On Saint Patrick’s Day in 1980, Cozy Harbor Seafood opened in Portland, Maine. It turned …
Beyond the Beauty: Lighthouses
There are few things more emblematic of Maine than its lighthouses. 65 of them dot our islands and coastal shores. Beyond their picturesque appearance, most every lighthouse has a story – a daring rescue or tragic shipwreck. Tales, some fanciful and some true, are the stalwart of every lighthouse. Take Sailor, the famous and beloved lighthouse keeper’s dog at Wood Island, off Biddeford, Maine. As the lore goes, lighthouse keeper Thomas Orcutt taught Sailor to ring the fog bell in two successions at intervals of every 25 seconds in the fog, or when a shipped passed. The dog became a local legend and attracted a following himself. Sailor died of old age in his keeper’s arms in 1905, his master left the Wood Island post and passed away not long after.
If you’ve spent any amount of time on the water in Maine, and particularly if you ply your trade on the water – lobstering, scalloping, groundfishing – lighthouses are your landmarks, they orient you at a glance, beckon you home. Two Bush Island, with its lighthouse standing against the barren island – it literally has two bushes and marks the outer crown of a cluster of islands known as the Mussel Ridges; Marshall Point light (which featured in the movie Forrest Gump) standing regally at the mouth of Port Clyde.
Beyond the lore and the beauty, lighthouses mark lobstering territories – the lines that divide up the “bottom” and create lobstering “rights”. These are known by fishermen instinctively, to the rest of us, they are elusive. I once had the boundary of the “northern end” fishermen described to me: “Whitehead light underneath the cement plant stack marks the east side of the northern end guys’ territory, their western boarder is Whitehead Light under the Eastern Haycock, one of the hills in the Camden Hills. Their northern line is Marshall point light touching on the northern end of Mosquito Island.” It was impossible to grasp until I looked at it on a chart, and then, knowing the landmarks myself, understood the boundary – it formed a rectangle above Metinic Island, the southern border of that territory I later learned was marked by posts on the shore of the island.
The mouth of Tenants Harbor is marked by Northern Island and her cousin, Southern Island. Southern, now owned by the Wyeth Family, boasts a lighthouse, keeper’s house and a number of outbuildings, all painted bright white. The Lighthouse sits amid a green, and well-maintained lawn, above the Southern Island bell buoy. The lighthouse on Southern Island was decommissioned in 1934, but coming in from off shore, on a clear day, the white of the lighthouse and out building stands out from the dark green of the spruce-laden shoreline – a beacon bringing you home.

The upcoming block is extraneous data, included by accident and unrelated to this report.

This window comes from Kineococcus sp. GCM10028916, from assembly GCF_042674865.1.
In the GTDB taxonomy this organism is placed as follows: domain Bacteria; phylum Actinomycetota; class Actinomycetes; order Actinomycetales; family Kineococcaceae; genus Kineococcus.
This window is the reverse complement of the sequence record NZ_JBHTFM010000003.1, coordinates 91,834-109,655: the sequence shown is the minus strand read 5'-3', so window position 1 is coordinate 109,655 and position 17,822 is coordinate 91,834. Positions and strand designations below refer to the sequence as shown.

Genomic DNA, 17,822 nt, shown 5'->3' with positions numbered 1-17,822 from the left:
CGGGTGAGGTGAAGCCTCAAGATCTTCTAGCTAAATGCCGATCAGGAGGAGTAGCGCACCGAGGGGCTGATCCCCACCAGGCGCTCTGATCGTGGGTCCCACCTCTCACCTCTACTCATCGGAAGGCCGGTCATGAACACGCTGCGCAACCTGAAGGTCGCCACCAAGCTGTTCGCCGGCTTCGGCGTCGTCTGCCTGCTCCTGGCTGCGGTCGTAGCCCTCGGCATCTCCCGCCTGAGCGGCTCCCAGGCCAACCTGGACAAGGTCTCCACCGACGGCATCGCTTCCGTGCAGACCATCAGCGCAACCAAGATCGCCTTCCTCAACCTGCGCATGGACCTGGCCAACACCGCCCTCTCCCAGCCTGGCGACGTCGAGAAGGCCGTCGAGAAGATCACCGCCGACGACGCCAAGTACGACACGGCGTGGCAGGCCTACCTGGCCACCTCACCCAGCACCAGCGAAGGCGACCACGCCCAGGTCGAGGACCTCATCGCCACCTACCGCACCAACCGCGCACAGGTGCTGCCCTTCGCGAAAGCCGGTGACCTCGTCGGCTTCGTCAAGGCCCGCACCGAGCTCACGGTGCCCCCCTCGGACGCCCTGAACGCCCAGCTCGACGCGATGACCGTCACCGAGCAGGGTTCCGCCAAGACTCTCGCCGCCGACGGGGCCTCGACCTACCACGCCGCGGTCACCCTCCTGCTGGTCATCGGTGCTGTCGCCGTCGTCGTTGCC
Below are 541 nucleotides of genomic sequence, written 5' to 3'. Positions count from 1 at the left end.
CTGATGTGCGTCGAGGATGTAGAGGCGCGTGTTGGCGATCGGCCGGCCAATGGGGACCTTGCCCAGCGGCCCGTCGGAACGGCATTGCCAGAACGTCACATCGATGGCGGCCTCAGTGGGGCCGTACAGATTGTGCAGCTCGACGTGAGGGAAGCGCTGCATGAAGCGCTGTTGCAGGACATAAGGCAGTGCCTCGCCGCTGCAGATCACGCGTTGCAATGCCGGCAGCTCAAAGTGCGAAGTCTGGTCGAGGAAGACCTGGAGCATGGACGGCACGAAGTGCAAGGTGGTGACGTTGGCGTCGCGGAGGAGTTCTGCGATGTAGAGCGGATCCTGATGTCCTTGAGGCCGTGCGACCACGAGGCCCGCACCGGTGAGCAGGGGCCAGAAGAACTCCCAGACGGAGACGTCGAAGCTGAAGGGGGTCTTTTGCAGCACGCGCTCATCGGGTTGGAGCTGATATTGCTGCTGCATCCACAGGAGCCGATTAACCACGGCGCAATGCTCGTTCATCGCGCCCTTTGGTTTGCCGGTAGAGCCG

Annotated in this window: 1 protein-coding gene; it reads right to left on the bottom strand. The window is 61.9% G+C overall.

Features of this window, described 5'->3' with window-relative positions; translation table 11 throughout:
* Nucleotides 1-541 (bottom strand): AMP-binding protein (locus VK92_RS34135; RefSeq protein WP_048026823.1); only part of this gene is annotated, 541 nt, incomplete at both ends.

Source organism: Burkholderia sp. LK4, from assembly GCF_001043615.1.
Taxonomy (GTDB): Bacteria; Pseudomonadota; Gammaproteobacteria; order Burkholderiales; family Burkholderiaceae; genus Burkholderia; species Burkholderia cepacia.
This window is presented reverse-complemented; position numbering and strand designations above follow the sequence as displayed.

Of course, the real purpose of lighthouses was to guide mariners in the fog, to warn them of the ledges and rocks. When they were originally built, cannons were used to warn sailors, replaced by bells, and ultimately fog horns. As a young girl, before I would hear the water dripping from the fog-laden spruce outside my window, before I would smell the fog – that salty brine – I would be awoken by the fog horn on Whithead Island, some two miles to the east of Tenants Harbor. As day would break I would look out the window – on a clear day, looking east, I could see across out the mouth of the harbor to the islands of the Mussel Ridges; if I looked west, towards the head of the harbor, I could see the fishing fleet. On foggy days, I often couldn’t see the water at all, the fog hanging so densely. The lobster boats were usually quite on the “pea soup” days, but occasionally you would hear one or two coming in, the diesel engine echoing through the fog, with the fog horn always a backdrop to those days.
Several years ago, the coast guard decided to decommission the fog horns, now they sound by a “mariner activated system” – where mariners activate the fog horn by VHF radio only if they need them. “On demand” foghorns, to go with the rest of our “on-demand” culture. With the advent of GPS, fewer mariners rely on lighthouses or foghorns. But still, Maine would not be Maine without its lighthouses, their lore, their history. They are as familiar to us as the sound of the diesel engine over the water, the lobster boats coming in each afternoon with their catch, the sweet smell of a freshly cooked lobster. These sights and sounds mean just one thing: Maine.